For instance, if the temper occurs due to change of activity (such as going from play-time to bath-time, or getting out of the bath to go to bed), it may be that it's time to start giving a five or ten minute warning before that change comes, so that he is not surprised by the change. If it's happening at specifically bedtime, a step-by-step bedtime routine can help him get mentally and emotionally ready for sleep. Mine was snack-pjs & toothbrush-story-prayers-sleep. The snack was specifically called a bedtime snack, so it signaled the beginning of the routine, but my son knew he wasn't going to lay down right away. At the same time, repeating that pattern, combined with having a specific, set bed time, conditioned him to become sleepy, and the treat of special mom-time (the story) cushioned the blow of having playtime over for the day.

Reading some of the comments, I see you are using positive reinforcement (the chart, rewards) too. That does work well with temper control, because it gives the child a goal to reach.

As his communication skills develop, it can help to teach him (during calm moments, not at the time of the event) to tell you why he's mad instead of just acting out his anger. As he learns that temper never gets him what he wants, but that communication (or, "use your words" for a kid) sometimes does, calm communication will become a more attractive option for him. The chart you use would work well with that, too.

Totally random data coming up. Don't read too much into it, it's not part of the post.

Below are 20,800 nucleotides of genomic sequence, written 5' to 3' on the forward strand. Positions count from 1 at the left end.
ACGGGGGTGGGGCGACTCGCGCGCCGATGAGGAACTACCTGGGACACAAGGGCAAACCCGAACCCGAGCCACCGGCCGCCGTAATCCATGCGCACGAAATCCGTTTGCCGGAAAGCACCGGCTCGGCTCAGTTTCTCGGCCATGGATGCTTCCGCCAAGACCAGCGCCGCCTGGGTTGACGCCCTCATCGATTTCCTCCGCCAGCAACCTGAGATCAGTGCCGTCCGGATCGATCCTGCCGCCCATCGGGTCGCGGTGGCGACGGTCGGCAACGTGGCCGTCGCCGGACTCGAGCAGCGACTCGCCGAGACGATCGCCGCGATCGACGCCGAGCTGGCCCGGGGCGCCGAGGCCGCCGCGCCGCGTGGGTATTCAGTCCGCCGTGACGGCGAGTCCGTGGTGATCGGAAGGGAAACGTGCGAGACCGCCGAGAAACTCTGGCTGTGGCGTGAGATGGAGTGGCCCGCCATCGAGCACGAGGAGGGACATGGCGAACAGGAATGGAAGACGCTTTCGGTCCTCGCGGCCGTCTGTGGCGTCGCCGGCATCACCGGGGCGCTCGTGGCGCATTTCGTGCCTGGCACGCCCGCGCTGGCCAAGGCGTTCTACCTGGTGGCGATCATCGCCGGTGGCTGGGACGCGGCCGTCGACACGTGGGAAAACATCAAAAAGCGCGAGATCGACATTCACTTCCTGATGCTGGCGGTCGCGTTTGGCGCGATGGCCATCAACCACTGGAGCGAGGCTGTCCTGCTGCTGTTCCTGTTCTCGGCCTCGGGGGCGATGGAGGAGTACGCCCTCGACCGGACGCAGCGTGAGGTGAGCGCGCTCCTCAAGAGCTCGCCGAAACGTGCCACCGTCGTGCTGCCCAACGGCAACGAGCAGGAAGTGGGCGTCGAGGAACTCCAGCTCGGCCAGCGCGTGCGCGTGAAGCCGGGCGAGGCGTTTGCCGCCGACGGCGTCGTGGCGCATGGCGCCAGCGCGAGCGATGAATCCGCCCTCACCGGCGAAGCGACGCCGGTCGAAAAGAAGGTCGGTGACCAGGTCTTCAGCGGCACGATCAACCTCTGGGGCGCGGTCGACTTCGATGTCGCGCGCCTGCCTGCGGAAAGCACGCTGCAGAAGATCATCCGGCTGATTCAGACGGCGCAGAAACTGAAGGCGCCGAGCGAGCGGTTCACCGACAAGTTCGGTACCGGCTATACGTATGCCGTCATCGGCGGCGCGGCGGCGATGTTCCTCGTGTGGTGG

Kim - posted on 01/30/2010

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I completely agree with Kristy Dixon. I am not of the belief that a spanking should humiliate, embarrass or even ridicule a child. I am of the belief that IF the situation calls for it, then yes, use it. ONLY use your Open Hand (that way you feel the same pain they do and you know when to stop), No More than One swat for each year of their life, Only hit on their legs, bottom or hands/arms. AND, the mark you leave should never last longer than 5 minutes. A spanking as discipline is NOT the same as abuse.

I was spanked in such a way as a child that by today's standards it would be considered abuse. Because I am not a fan of spanking, I rarely ever used it on my children - but I definitely did when the situation warranted. They would get 2 verbal warnings to stop their unwanted behavior, the next time all I would say is "Three" ... if I reached "Five" (open hand), no questions asked, they would get a spank, period. Not a beating, just a spanking - sometimes just one spank, but rarely was it ever more than 5.
It's been years since I've had to spank my children, they just hear "Three" and they change their behavior. Of course, being older and into video games and computer use, the threat of taking that away is more than enough to make them change their behavior for the better, LOL.